She added, “That the law requires the organization of the Philippine Creative Industries Development Council and that it must be composed of members from the public and private sectors; and that the government will provide the annual funding necessary to implement the provisions of this law, are evidence of the state’s recognition that the government and the private sector must work together to ensure that the creative industries in the Philippines continue to thrive. in our country also as widening for international recognition.
When asked further if the law becomes immediately enforceable, Dimayuga replied, “Essentially batas na po siya. However, we still have to wait for it to be published in the Official Journal or two popular newspapers — and then from the date of publication, we count 15 days po para maging effective na po sya.
“It is a constitutional requirement to ensure that all Filipinos in the Philippines will have time to know of the existence of the law and read its contents,” she added.
Michael Stuart Williams, creative director of Full House Theater Company, is grateful for the good news.
“Congratulations to Congressman Toff for his tireless efforts to make this happen! It’s been a long time coming, and now this recognition will foster more growth, development, and protection for those who are professional practitioners in the creative industries.” is an important recognition of a sector that has long contributed strongly to nation building, but has been largely ignored,” he said.
Acclaimed playwright Rody Vera is also very pleased with what happened. A veteran not only of the stage but also of the streets, he has been fighting for workers’ rights since martial law.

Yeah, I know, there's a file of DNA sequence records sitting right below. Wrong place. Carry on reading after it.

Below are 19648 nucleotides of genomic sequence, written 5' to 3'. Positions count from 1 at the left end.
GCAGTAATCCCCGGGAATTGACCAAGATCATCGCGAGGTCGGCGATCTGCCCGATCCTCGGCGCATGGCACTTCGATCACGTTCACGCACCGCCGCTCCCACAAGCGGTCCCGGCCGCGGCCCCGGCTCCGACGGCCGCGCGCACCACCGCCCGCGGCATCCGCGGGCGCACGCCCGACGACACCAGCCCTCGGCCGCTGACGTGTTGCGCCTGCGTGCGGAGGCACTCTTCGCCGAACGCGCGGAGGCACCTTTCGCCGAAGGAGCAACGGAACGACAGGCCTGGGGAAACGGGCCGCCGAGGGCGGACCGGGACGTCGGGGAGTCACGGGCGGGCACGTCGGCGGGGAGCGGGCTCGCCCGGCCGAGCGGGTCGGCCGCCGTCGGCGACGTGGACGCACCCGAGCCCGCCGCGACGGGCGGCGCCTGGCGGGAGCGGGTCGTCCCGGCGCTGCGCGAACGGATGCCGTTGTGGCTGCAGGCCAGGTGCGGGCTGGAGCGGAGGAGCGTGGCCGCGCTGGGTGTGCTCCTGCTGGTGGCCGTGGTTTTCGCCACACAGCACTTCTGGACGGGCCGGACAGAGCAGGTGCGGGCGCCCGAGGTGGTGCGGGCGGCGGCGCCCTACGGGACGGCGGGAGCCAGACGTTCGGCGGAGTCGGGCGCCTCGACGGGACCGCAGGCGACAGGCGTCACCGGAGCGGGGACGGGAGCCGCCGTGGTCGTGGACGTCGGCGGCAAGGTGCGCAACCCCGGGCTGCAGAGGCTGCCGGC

“In the early 2000s, I was already saying that for the arts to develop and flourish, the government must support them as it must support other industries. By giving not only incentives but more to perceive it as an industry that also develops the economy,” he told ABS-CBN News in an online post.
“The creations of Daming ang lumalabas [ng bansa at ng industriya] it is a viable industry, comparable to the service, manufacturing and agricultural industries. Many of our OFWs are creative artists (singers, performers and many more). Sana itong batas na ito will finally accomplish this,” Vera said.
Audie Gemora, President of Philstage or Philippine Legitimate Stage Artists Group, the alliance of 16 professional companies in the theatrical arts, said: ‘Those of us in the performing arts are thrilled with the passage of the bill. on the creative arts valiantly initiated by Congressman Toff. ”
“Many of us practitioners were well consulted and able to give input as it was developed. Filipinos are exceptionally creative. It is high time for the government to recognize this great potential and take full advantage of it as Korea has done,” he added.
Gemora is also the co-founder of Trumpets, Inc., a three-and-a-half-year-old professional gospel theater group.
Bart Guingona, Founder and Artistic Director of Actors Actors Inc./The Necessary Theatre, said, “Of course, it’s a real cause for celebration! We’ve been lobbying for this since the Arroyo years and having Toff in the lower house finally made it happen!
“We have always maintained that if this had happened earlier, we would surely have been ahead of South Korea, which recognized early on the potential of the creative industries to wield soft power. I had the privilege of being part of the team to help with lobbying efforts. Mabuhay ang manililikhang Pilipino! Guingona added.
ABS-CBN News tried to gather more comment from other stakeholders, but at the time of publication said they had not yet read the law in its entirety.
Naturally, De Venecia is the happiest with the recent development. He told ABS-CBN via Facebook Messenger, “We will work with the appropriate government agencies and the private sector to develop the rules and regulations to implement this newly enacted law, and ensure that the council is convened immediately, that the secretariat be assembled to help with the day-to-day business of the council, and that the programs enshrined in the act will be funded in the 2023 budget and beyond.
“We are confident that with the President’s special mention of the creative industry in his very first SONA as well as the need to institutionalize a policy for the well-being of the freelance workers, that the creative sector will finally be a priority in the years to come. coming. A lot of work lies ahead of us but we have to keep fighting for our creative future,” added De Venecia.